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Latest surge in COVID-19 hasn't peaked, Missouri health officials warn

by Joe Gamm | January 16, 2022 at 4:00 a.m.

Is that little cough in the cubicle next to you a sign the omicron variant has moved into your office?

Numbers seem to indicate the chances are better and better that it is.

Statewide, spread of omicron has resulted in school closings and hospital staffing shortages.

Those are conditions we've been through before but possibly not to this extent.

The spike in cases has caused record-setting numbers of people to come down with infections -- and record numbers of people being hospitalized.

Kristi Campbell, director of the Cole County Health Department, said there are more positive cases now than there have been during previous COVID-19 surges.

Because the symptoms are milder with the omicron variant and it seems to be more contagious, many do not realize they have it and could spread it to others without realizing," Campbell said. "We would encourage those with symptoms to stay home and distance from others that have underlying health conditions."

Statewide, there are close to 3,600 hospitalizations, Missouri Hospital Association spokesman Dave Dillon said.

"That is 800 more than we saw at the prior -- December 2020 -- peak," Dillon said. "It may not cause as serious a disease as other variants have, but Omicrons is spreading extremely rapidly."

He said the latest surge is again stressing hospitals to their breaking points.

"It's just the sheer amount all at once," Dillon said.

And once again, hospitals are searching for beds far and wide. They are reaching out to hospitals in neighboring states and have even reached out to states that are twice removed, such as Texas, Dillon said.

Unfortunately, those hospitals are in the same boat.

Hospitals that would normally transfer patients with other conditions or illnesses, have no place to send them.

"It's causing hospitals to be completely slammed," he said. "Emergency rooms are being used (for beds)."

Hospitals are also delaying some scheduled care.

For example, St. Mary's Hospital announced Wednesday it is postponing some procedures and scheduled surgeries.

On Friday, Capital Region Medical Center announced it would begin limiting services because of the latest surge.

Capital Region officials said the change was coming about because of the effects the current spike in COVID-19 cases in the community has had on staff and availability of beds at the hospital.

Other viruses and illnesses in the community (such as influenza) are exacerbating situations in clinics and hospitals, Campbell said.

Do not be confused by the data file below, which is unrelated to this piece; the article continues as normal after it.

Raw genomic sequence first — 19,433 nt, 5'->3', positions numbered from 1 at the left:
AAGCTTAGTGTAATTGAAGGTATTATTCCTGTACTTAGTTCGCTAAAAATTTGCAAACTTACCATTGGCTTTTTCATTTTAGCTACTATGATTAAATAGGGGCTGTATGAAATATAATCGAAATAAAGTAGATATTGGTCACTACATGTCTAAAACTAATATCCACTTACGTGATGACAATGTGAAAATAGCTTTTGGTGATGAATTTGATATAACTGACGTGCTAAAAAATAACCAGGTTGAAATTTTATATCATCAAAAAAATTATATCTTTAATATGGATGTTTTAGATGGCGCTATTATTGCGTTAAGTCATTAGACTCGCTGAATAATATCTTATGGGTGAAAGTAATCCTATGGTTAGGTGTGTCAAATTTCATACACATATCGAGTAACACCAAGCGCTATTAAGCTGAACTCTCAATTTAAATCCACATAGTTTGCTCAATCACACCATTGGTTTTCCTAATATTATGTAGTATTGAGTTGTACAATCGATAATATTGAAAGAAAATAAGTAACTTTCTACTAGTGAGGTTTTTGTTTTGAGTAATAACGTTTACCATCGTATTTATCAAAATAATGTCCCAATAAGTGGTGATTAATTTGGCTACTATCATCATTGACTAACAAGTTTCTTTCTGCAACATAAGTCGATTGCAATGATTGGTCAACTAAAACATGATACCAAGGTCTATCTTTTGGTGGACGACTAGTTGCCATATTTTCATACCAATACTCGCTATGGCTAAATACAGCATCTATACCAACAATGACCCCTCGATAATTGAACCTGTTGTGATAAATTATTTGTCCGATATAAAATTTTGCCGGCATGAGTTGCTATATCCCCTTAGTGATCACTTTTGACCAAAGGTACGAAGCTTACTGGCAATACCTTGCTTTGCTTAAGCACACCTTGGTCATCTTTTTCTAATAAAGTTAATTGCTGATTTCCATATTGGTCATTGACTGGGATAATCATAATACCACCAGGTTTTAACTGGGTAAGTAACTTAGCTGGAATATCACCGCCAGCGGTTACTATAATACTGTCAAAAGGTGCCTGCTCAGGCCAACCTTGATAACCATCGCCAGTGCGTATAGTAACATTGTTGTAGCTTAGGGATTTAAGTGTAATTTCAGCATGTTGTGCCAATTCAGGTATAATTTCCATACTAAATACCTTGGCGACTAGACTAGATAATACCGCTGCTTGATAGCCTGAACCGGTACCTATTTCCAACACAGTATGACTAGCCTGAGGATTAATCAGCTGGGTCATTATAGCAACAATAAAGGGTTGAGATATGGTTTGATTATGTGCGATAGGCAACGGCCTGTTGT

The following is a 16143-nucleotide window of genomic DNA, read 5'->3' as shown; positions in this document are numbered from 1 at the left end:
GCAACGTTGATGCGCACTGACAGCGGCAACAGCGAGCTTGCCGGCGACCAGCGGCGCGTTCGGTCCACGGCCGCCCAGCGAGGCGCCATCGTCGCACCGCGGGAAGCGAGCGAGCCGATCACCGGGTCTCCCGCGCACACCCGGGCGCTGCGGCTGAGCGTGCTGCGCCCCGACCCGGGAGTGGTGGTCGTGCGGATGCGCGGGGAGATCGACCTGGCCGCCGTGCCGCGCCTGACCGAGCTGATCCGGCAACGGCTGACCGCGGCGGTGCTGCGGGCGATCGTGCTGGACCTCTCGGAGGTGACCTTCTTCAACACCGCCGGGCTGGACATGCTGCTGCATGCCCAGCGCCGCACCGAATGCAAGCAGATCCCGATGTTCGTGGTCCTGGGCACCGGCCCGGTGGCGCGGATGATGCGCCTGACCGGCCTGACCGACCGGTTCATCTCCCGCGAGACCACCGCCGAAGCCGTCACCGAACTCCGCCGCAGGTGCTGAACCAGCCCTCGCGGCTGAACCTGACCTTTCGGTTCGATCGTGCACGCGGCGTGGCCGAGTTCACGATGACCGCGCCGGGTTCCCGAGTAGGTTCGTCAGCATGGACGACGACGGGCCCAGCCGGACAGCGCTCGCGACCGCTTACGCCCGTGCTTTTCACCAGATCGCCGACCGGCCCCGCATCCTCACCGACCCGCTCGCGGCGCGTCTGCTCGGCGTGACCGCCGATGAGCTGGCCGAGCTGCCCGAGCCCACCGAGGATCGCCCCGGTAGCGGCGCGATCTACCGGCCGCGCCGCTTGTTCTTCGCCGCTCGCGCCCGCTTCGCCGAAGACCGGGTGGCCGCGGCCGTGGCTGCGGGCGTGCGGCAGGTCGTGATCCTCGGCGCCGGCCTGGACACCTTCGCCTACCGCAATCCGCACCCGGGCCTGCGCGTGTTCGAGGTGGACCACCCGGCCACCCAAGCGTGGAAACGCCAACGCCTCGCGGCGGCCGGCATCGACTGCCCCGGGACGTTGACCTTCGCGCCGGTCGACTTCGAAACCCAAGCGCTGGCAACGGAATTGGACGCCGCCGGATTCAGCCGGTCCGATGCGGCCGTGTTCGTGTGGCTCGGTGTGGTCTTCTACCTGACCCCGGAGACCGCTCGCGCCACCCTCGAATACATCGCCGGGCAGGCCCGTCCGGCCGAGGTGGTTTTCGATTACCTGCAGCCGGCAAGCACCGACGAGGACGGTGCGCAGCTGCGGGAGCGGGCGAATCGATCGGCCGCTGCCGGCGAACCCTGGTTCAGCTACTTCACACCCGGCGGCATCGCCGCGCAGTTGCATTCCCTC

"If people are experiencing severe symptoms and need medical care, they should reach out to their primary care physician first," she said. "People should also have a plan in place for illness, like (having on hand) over-the-counter medications that they prefer that could alleviate symptoms."

Vaccine manufacturers have said being fully vaccinated and boosted reduces risk of severe illness; however, there is no local data available to support or refute the statement, she said.

"Severe illness is very dependent on a person's health, current risk factors, underlying health conditions and age," Campbell said. "The omicron variant is the dominant variant in Central Missouri now and most likely responsible for the increase in cases. Hospitalizations are probably still delta (variant)."

The number of new cases in Cole County began to climb at the very end of November. During December, cases declined a small amount, then began another climb. On Dec. 28, Cole County recorded 63 new cases, about half of which were "breakthrough" cases, or those in which patients had been vaccinated before coming down with COVID-19. On Monday, Cole County had its highest daily number of new cases during the pandemic, 184.

"We anticipate that just as quickly as the cases climbed, they will also fall," Campbell said. "The omicron variant seems to be causing less severe illness, so we do not anticipate as many hospitalizations or deaths. Data collection is ongoing and only time will tell."

Unfortunately, Dillon said, the numbers are still on an upward trajectory in many Missouri communities. And hospitals are struggling to keep up with the pace.

"In some of the areas, where we're seeing that growth rate, hospitals have been requesting assistance," Dillon said.

A big concern is that spikes in cases have resulted in increases in hospitalizations, he said. And cases reported in spikes occurring now, may not be showing up in hospital admissions for a week or two.

Hospitals are already slammed, and the latest surge may not have peaked.

"That's troubling," Dillon said.

Print Headline: COVID-19 surge hasn't peaked, health officials warn


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